Apya, aka: Āpya; 9 Definition(s)
Apya means something in Hinduism, Sanskrit, Marathi. If you want to know the exact meaning, history, etymology or English translation of this term then check out the descriptions on this page. Add your comment or reference to a book if you want to contribute to this summary article.
Purana and Itihasa (epic history)
1a) Āpya (आप्य).—A Vājin.*
- * Vāyu-purāṇa 61. 25.
1b) A particular period of the day.*
- * Vāyu-purāṇa 66. 40.
1c) One of the gaṇas of the eight gods of the Cākṣuṣa epoch.*
- * Bhāgavata-purāṇa VIII. 5. 8; Viṣṇu-purāṇa III. 1. 27.
The Purana (पुराण, purāṇas) refers to Sanskrit literature preserving ancient India’s vast cultural history, including historical legends, religious ceremonies, various arts and sciences. The eighteen mahapuranas total over 400,000 shlokas (metrical couplets) and date to at least several centuries BCE.
Ayurveda (science of life)
Āpya (आप्य) refers to “belonging to water”, “consisting of water”, or, “living in water”. The term is used throughout Āyurvedic literature such as the Suśruta-saṃhitā and the Caraka-saṃhitā.Source: Wisdom Library: Āyurveda and botany
Āpya (आप्य) or Āpyakṣetra refers to “watery land” and represents one of the five classifications of “land” (kṣetra), as defined in the first chapter (ānūpādi-varga) of the 13th-century Raj Nighantu or Rājanighaṇṭu (an Ayurvedic encyclopedia). Accordingly, “a land full of stones looking like half-moon and white lotuses, which is full or rivers and rivulets is called āpya or watery land”.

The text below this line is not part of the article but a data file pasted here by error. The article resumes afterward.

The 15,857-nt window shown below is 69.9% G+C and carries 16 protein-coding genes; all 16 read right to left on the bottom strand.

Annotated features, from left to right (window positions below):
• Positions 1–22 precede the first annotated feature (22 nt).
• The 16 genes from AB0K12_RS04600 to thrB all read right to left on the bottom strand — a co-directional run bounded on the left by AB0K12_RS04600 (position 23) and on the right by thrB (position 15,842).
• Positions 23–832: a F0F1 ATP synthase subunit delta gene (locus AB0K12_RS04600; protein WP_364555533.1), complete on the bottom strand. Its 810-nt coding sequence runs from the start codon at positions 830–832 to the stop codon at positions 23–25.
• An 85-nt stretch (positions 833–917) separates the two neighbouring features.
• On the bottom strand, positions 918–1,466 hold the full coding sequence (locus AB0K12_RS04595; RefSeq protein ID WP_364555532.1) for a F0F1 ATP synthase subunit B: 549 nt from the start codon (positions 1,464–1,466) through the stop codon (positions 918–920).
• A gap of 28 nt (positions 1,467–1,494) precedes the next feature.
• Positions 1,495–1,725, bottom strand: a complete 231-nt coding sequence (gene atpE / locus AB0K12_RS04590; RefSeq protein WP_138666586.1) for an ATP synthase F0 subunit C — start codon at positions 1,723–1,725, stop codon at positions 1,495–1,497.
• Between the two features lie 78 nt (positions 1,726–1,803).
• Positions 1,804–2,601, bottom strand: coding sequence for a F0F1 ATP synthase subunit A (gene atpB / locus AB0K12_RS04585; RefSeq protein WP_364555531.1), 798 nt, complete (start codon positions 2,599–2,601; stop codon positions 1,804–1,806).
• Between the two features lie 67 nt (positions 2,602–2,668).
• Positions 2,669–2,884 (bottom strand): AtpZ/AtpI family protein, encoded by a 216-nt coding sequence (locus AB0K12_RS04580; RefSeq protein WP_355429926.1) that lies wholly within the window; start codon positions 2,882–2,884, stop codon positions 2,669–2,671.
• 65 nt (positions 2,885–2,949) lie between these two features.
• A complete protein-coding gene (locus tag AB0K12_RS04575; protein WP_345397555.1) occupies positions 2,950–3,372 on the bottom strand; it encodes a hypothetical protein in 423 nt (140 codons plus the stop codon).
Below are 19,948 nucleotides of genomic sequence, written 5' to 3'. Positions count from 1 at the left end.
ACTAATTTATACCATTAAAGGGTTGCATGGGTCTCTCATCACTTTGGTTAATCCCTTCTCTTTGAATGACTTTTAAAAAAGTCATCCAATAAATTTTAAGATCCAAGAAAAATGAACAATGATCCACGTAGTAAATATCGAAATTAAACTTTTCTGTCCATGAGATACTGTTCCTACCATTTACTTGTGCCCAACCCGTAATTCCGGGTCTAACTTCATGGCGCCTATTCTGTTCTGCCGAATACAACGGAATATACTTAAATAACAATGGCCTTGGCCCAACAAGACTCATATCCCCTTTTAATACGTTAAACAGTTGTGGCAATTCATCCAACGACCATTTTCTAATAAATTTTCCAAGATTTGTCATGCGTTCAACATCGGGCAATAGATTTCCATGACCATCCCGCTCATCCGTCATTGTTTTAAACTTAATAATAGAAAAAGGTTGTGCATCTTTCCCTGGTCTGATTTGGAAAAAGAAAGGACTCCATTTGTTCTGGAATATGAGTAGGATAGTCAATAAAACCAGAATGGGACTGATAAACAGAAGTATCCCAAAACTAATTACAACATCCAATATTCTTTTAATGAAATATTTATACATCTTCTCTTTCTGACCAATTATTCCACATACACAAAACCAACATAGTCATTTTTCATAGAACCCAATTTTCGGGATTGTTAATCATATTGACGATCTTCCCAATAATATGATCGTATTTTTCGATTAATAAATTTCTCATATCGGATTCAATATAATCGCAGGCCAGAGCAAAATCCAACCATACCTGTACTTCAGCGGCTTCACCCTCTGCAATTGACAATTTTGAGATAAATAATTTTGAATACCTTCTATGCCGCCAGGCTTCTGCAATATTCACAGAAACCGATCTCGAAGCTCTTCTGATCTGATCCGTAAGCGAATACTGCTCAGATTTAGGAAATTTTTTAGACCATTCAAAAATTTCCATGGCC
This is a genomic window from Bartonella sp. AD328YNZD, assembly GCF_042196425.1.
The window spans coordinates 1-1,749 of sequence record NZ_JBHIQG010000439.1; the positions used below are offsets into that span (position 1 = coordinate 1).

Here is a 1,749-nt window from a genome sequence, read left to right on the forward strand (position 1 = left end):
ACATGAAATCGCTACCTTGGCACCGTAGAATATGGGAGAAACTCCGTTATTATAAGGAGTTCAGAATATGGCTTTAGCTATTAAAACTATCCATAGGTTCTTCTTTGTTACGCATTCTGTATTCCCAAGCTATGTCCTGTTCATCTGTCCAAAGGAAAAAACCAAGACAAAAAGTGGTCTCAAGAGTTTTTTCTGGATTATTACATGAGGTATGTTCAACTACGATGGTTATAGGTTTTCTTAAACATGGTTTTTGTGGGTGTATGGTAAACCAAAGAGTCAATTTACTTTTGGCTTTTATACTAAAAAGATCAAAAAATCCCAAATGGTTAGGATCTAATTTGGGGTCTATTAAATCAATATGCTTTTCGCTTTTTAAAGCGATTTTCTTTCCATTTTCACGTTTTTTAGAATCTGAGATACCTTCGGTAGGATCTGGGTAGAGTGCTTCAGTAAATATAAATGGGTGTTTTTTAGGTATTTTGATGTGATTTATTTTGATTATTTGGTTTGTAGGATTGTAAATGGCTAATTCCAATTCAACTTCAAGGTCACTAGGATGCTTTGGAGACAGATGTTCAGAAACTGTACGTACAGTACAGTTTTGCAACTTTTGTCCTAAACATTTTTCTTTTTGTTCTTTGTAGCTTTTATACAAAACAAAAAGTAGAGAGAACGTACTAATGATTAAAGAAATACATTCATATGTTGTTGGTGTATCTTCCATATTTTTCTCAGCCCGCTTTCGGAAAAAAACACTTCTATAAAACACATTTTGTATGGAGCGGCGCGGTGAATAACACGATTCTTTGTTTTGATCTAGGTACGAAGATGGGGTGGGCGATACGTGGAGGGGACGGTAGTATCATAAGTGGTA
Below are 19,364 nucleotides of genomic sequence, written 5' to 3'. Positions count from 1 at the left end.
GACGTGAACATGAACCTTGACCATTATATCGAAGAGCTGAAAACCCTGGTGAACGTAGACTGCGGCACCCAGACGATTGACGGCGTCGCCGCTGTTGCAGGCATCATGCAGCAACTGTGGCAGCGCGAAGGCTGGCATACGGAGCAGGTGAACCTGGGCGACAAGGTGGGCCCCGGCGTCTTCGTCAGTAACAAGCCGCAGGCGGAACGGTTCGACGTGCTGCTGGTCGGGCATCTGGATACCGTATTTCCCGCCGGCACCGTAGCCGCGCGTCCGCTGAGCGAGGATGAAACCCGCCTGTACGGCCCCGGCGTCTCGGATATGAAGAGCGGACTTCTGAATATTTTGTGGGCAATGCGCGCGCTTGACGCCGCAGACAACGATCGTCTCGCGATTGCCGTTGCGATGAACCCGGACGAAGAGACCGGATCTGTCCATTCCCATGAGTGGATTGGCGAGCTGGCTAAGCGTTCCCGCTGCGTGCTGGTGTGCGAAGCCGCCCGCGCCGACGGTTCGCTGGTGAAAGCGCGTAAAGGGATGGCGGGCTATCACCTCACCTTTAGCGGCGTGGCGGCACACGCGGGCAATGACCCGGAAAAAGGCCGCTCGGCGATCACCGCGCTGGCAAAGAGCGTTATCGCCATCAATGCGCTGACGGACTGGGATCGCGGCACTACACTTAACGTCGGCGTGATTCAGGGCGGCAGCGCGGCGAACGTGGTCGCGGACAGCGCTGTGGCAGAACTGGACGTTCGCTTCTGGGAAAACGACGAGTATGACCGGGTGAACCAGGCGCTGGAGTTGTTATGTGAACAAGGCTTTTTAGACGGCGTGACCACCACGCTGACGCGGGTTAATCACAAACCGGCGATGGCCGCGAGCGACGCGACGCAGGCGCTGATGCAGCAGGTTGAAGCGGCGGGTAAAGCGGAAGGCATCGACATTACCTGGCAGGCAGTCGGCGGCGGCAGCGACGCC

Substances (dravya) pertaining to Āpya-kṣetra are known as Āpyadravya—These dravyas are kaṭu (pungent), kaṣāya (astringent) ad cool in nature, hence allay the increased pitta-doṣa.Source: WorldCat: Rāj nighaṇṭu
Āyurveda (आयुर्वेद, ayurveda) is a branch of Indian science dealing with medicine, herbalism, taxology, anatomy, surgery, alchemy and related topics. Traditional practice of Āyurveda in ancient India dates back to at least the first millenium BC. Literature is commonly written in Sanskrit using various poetic metres.
Vyakarana (Sanskrit grammar)
Āpya (आप्य).—To be obtained by an activity: (the same as vyāpya). The term is used in connection with the object of a verb which is to be obtained by the verbal activity. The word आप्य (āpya) is found used in the sense of Karman or object in 8 the grammars of Jainendra, Śākaṭāyana, Cāndra and Hemacandra; cf. Cāndra II I. 43; Jainendra I. 2.119; Śāk.IV.3.120: Hem. III.3.31. Hence, the term साप्य (sāpya) is used for a transitive root in these grammars.Source: Wikisource: A dictionary of Sanskrit grammar
Vyakarana (व्याकरण, vyākaraṇa) refers to Sanskrit grammar and represents one of the six additional sciences (vedanga) to be studied along with the Vedas. Vyakarana concerns itself with the rules of Sanskrit grammar and linguistic analysis in order to establish the correct context of words and sentences.
Languages of India and abroad
āpya (आप्य).—a S Obtainable or acquirable. 2 Relating to water; watery, aqueous.Source: DDSA: The Molesworth Marathi and English Dictionary
āpya (आप्य).—a Obtainable. Relating to water, aqueous.Source: DDSA: The Aryabhusan school dictionary, Marathi-English
Marathi is an Indo-European language having over 70 million native speakers people in (predominantly) Maharashtra India. Marathi, like many other Indo-Aryan languages, evolved from early forms of Prakrit, which itself is a subset of Sanskrit, one of the most ancient languages of the world.
Apya (अप्य).—a. [apāṃ idaṃ tatra sādhu saṃskṛtam vā yat; adbhiḥ saṃskṛtam P. IV.4.134]